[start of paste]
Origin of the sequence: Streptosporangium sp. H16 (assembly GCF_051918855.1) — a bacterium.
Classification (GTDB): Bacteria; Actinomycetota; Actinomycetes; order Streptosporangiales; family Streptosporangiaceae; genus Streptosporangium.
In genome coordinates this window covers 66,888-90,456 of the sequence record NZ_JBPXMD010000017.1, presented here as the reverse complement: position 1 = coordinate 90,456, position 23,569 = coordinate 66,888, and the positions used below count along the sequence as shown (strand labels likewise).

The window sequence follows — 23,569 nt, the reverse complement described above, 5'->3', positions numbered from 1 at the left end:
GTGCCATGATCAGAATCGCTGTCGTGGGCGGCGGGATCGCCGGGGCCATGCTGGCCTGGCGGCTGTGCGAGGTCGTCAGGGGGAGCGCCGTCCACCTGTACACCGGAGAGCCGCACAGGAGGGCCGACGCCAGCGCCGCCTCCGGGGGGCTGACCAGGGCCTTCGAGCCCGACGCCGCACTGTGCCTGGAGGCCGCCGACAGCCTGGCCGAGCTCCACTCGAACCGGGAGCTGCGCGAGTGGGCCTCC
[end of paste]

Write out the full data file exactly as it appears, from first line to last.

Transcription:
Origin of the sequence: Streptosporangium sp. H16 (assembly GCF_051918855.1) — a bacterium.
Classification (GTDB): Bacteria; Actinomycetota; Actinomycetes; order Streptosporangiales; family Streptosporangiaceae; genus Streptosporangium.
In genome coordinates this window covers 66,888-90,456 of the sequence record NZ_JBPXMD010000017.1, presented here as the reverse complement: position 1 = coordinate 90,456, position 23,569 = coordinate 66,888, and the positions used below count along the sequence as shown (strand labels likewise).

The window sequence follows — 23,569 nt, the reverse complement described above, 5'->3', positions numbered from 1 at the left end:
GTGCCATGATCAGAATCGCTGTCGTGGGCGGCGGGATCGCCGGGGCCATGCTGGCCTGGCGGCTGTGCGAGGTCGTCAGGGGGAGCGCCGTCCACCTGTACACCGGAGAGCCGCACAGGAGGGCCGACGCCAGCGCCGCCTCCGGGGGGCTGACCAGGGCCTTCGAGCCCGACGCCGCACTGTGCCTGGAGGCCGCCGACAGCCTGGCCGAGCTCCACTCGAACCGGGAGCTGCGCGAGTGGGCCTCC